The wise understand that beginnings have no value unless they are followed by endings. For as John Keats wrote in a letter in 1817, “There is an old saying ‘well begun is half done’ – I would use instead – Not begun at all until half done.” The Chinese highlight the point even more by saying, “Ninety miles is but halfway in a journey of a hundred miles.” The wise are always willing to pay the price to succeed. They are willing to make the effort. Consider for a moment a pregnant woman. She doesn’t give birth to a baby to experience labor; she experiences labor to give birth to a baby. She cheerfully accepts the temporary nuisance of pregnancy and the pain of delivery because of the years of happiness that will follow. The new beginnings that you are undertaking are something you will give birth to. Like an expectant mother, cheerfully make the effort because of the joy that will follow your success.
Finally, the wise realize the world is a library and each person is a book. They read people carefully. By studying them, they learn what mistakes to avoid and what actions to follow. Wise or otherwise, we need to monitor our progress. For progress is not only about new beginnings and endings, but also about sustaining our past successes. No point in advancing in some areas as we fall behind in others. When we face difficulties, we can escape them by running away or plunging ahead. It is at these moments that we choose between fear and courage, faith and doubt, and growing or withering. The source of a vehicle’s progress is the friction its wheels have with the ground. So it is with us, it’s our efforts that move us forward. Let’s hope that when we realize we are not yet what we can be, we will make the effort to start a new beginning and follow through to a new ending.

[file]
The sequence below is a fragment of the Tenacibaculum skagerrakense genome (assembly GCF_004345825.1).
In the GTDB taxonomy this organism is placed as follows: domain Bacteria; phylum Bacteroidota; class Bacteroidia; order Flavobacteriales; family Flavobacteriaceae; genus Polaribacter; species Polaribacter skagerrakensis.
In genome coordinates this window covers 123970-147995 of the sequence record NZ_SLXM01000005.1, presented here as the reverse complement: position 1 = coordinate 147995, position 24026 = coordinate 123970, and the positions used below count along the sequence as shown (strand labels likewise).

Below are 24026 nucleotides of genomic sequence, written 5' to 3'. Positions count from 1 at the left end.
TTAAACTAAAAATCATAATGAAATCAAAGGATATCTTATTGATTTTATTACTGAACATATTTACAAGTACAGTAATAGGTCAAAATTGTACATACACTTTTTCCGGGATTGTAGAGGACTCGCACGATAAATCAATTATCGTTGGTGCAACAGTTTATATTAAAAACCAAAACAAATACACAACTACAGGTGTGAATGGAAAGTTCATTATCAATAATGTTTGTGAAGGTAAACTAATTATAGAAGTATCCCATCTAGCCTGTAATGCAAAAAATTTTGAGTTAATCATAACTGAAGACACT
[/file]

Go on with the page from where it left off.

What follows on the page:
7. Beware: emotions make good servants but bad masters. Love and compassion can propel us forward, but envy, resentment, and anger can bog us down. So, be aware of your feelings and think before you act. When an emotion bubbles up to the surface, ask, “Is this emotion helping me to become better?” If it is, use it as motivation for growth. But if it isn’t, ask, “How can I change this negative feeling into positive energy?” When we look for solutions, we will find them.
8. If we wish to improve, we have to distinguish between assertions and assessments. Assertions are statements of fact. For example, Tom is five feet eleven inches tall, Mary weighs one hundred thirty-five pounds, or Mario is an immigrant from Italy. However, the statements, “Tom is stupid,” “Mary is lazy,” or “Mario is narrow-minded,” are assessments. They are conclusions. More accurately, they are opinions. Also, more than likely, they are opinions based are false assumptions, misunderstandings, and prejudices.
If I say, “Tom is stupid,” I am effectively saying, “There is nothing I can learn from Tom.” That is a serious error since everyone can teach us something. So, when I base decisions on negative assessments, I am closing the door to opportunity and personal growth. Consider this, when I say that Mario is narrow-minded, the only thing I prove is that I am narrow-minded! Instead of looking for faults in others, I should look for traits I admire. Then, I should emulate them. By becoming like those I admire, I will come to admire myself.